• After each addition of new fish, wait at least a week or so, then test the water once more. If ammonia and nitrite levels are still low, you may add your next few fish.

  • Cycling Without Fish:

    Assemble and prepare your tank. For this method, we'll start with a fully-assembled tank, minus the fish, just like in the method above. However, this time, we won't add the fish until the entire cycle is completed. Instead, we'll add biological waste manually as we monitor the water level and wait for the cycle to complete. This method requires a lot of patience, as it requires you to wait for the organic material you add to your tank to decay and start producing toxic waste products. However, it's often considered a more "humane" option as it doesn't expose fish to ammonia and nitrites like the method above does.
    Add a sprinkling of fish flakes. To begin, drop just a few flakes of fish food into your tank — about as much as you'd use to feed your fish will do. Now, simply wait. Over the next few days, the flakes will begin to decay and release waste products (including ammonia) into the water. Alternatively you can buy ammonia from a chemist or a pet store.
    Test your water for ammonia in a few days. Use a test kit (or bring a water sample to your local pet store) to test your water for ammonia levels. You want to have a level of at least three parts per million (ppm). If you don't have enough ammonia in your water, add more flakes and wait for them to decay before testing again. 
    Try to keep the ammonia level at about three ppm. Continue to test your water every other day for ammonia levels. As beneficial bacteria begins to grow in your aquarium, it will start to consume the ammonia, reducing the ammonia levels. Replenish them by adding fish flakes whenever the ammonia level falls below three ppm.
    Start testing for nitrites, after a week. As the bacteria start consuming ammonia, they'll begin to produce nitrites, the intermediate type of chemical in the nitrate cycle (which is less toxic than ammonia but still harmful to fish). Start testing for nitrites after a week or so — again, you can use a commercial test kit or take water samples to a pet shop to do this.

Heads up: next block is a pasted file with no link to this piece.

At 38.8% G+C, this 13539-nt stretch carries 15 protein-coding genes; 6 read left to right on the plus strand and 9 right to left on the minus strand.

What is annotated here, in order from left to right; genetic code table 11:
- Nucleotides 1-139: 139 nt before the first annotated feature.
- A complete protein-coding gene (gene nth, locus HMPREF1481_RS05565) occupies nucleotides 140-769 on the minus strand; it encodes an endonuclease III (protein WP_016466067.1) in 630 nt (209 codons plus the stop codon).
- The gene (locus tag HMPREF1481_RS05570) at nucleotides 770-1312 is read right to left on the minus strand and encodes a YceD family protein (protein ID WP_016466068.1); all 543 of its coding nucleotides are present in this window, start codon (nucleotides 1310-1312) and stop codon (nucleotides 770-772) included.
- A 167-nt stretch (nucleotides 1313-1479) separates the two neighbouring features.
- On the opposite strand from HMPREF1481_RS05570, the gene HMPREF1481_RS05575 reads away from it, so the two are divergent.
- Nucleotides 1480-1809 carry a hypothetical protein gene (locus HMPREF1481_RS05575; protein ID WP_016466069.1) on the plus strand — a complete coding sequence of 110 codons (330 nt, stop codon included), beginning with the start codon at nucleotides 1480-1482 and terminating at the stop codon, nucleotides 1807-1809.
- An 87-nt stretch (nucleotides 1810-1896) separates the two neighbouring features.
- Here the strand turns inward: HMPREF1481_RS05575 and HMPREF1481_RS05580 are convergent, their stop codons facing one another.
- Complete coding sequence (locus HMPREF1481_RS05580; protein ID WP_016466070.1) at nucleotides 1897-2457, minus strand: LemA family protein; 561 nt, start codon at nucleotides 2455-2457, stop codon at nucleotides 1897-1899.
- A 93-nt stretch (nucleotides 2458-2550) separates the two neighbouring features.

• Once you detect nitrites, you'll know the cycle has started. At this point, you'll continue adding ammonia as you have before.

    Wait for a sudden drop in nitrites and a rise in nitrates. As you feed the bacteria in the tank ammonia, the nitrite levels will continue to rise. Eventually, however, enough beneficial bacteria will grow to convert the nitrites into nitrates, the final type of chemical in the nitrate cycle (and one that isn't harmful to fish.) When this happens, you'll know the cycle is nearing completion.
    • You can detect this final phase of the cycle by either testing for nitrites (in which case you're looking for a sudden drop), nitrates (in which case you're looking for a sudden spike from a base level of zero), or both.

    Add fish gradually when ammonia and nitrite levels are near zero. After about six to eight weeks, the ammonia and nitrite levels should decrease to a level that's so low you can no longer detect them, while nitrate levels should plateau. At this point, it's safe to add your fish.[5]
    • However, as in the method above, you'll want to add your fish gradually. Don't add more than a few small fish at a time and wait at least a week or two before introducing your next batch of fish.